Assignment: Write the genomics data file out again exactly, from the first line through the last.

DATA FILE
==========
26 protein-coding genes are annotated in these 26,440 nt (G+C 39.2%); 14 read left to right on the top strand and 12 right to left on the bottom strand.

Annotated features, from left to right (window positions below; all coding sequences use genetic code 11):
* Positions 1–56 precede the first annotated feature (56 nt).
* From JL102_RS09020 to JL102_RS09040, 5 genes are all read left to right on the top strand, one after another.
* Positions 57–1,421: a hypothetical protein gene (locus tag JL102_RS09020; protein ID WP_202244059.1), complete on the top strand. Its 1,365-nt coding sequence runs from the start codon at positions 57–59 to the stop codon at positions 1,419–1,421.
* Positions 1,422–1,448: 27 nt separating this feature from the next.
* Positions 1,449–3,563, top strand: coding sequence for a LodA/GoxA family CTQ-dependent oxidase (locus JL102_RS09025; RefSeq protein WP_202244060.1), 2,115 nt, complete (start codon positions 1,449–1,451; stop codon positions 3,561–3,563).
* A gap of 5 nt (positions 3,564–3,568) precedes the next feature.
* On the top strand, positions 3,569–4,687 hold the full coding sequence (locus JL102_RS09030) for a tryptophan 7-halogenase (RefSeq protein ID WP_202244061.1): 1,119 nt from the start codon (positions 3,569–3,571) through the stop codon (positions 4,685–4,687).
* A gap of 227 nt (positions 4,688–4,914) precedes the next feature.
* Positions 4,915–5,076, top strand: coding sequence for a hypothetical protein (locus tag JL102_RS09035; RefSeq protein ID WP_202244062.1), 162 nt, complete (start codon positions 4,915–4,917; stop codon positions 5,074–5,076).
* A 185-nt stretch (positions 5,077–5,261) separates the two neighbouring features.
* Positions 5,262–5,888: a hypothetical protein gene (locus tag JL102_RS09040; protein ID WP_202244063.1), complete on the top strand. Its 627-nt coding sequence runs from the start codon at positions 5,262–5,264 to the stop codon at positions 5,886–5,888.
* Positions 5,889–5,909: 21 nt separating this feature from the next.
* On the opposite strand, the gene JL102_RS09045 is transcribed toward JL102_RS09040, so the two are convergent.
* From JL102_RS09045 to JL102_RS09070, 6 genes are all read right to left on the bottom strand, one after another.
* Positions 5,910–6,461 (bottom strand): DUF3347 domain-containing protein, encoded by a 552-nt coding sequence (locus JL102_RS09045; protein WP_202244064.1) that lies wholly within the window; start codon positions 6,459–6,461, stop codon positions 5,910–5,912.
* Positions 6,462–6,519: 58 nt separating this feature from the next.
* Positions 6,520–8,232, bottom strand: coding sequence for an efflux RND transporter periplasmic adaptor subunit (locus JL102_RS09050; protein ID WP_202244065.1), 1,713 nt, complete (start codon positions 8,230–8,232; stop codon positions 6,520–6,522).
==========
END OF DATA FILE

26 protein-coding genes are annotated in these 26,440 nt (G+C 39.2%); 14 read left to right on the top strand and 12 right to left on the bottom strand.

Annotated features, from left to right (window positions below; all coding sequences use genetic code 11):
* Positions 1–56 precede the first annotated feature (56 nt).
* From JL102_RS09020 to JL102_RS09040, 5 genes are all read left to right on the top strand, one after another.
* Positions 57–1,421: a hypothetical protein gene (locus tag JL102_RS09020; protein ID WP_202244059.1), complete on the top strand. Its 1,365-nt coding sequence runs from the start codon at positions 57–59 to the stop codon at positions 1,419–1,421.
* Positions 1,422–1,448: 27 nt separating this feature from the next.
* Positions 1,449–3,563, top strand: coding sequence for a LodA/GoxA family CTQ-dependent oxidase (locus JL102_RS09025; RefSeq protein WP_202244060.1), 2,115 nt, complete (start codon positions 1,449–1,451; stop codon positions 3,561–3,563).
* A gap of 5 nt (positions 3,564–3,568) precedes the next feature.
* On the top strand, positions 3,569–4,687 hold the full coding sequence (locus JL102_RS09030) for a tryptophan 7-halogenase (RefSeq protein ID WP_202244061.1): 1,119 nt from the start codon (positions 3,569–3,571) through the stop codon (positions 4,685–4,687).
* A gap of 227 nt (positions 4,688–4,914) precedes the next feature.
* Positions 4,915–5,076, top strand: coding sequence for a hypothetical protein (locus tag JL102_RS09035; RefSeq protein ID WP_202244062.1), 162 nt, complete (start codon positions 4,915–4,917; stop codon positions 5,074–5,076).
* A 185-nt stretch (positions 5,077–5,261) separates the two neighbouring features.
* Positions 5,262–5,888: a hypothetical protein gene (locus tag JL102_RS09040; protein ID WP_202244063.1), complete on the top strand. Its 627-nt coding sequence runs from the start codon at positions 5,262–5,264 to the stop codon at positions 5,886–5,888.
* Positions 5,889–5,909: 21 nt separating this feature from the next.
* On the opposite strand, the gene JL102_RS09045 is transcribed toward JL102_RS09040, so the two are convergent.
* From JL102_RS09045 to JL102_RS09070, 6 genes are all read right to left on the bottom strand, one after another.
* Positions 5,910–6,461 (bottom strand): DUF3347 domain-containing protein, encoded by a 552-nt coding sequence (locus JL102_RS09045; protein WP_202244064.1) that lies wholly within the window; start codon positions 6,459–6,461, stop codon positions 5,910–5,912.
* Positions 6,462–6,519: 58 nt separating this feature from the next.
* Positions 6,520–8,232, bottom strand: coding sequence for an efflux RND transporter periplasmic adaptor subunit (locus JL102_RS09050; protein ID WP_202244065.1), 1,713 nt, complete (start codon positions 8,230–8,232; stop codon positions 6,520–6,522).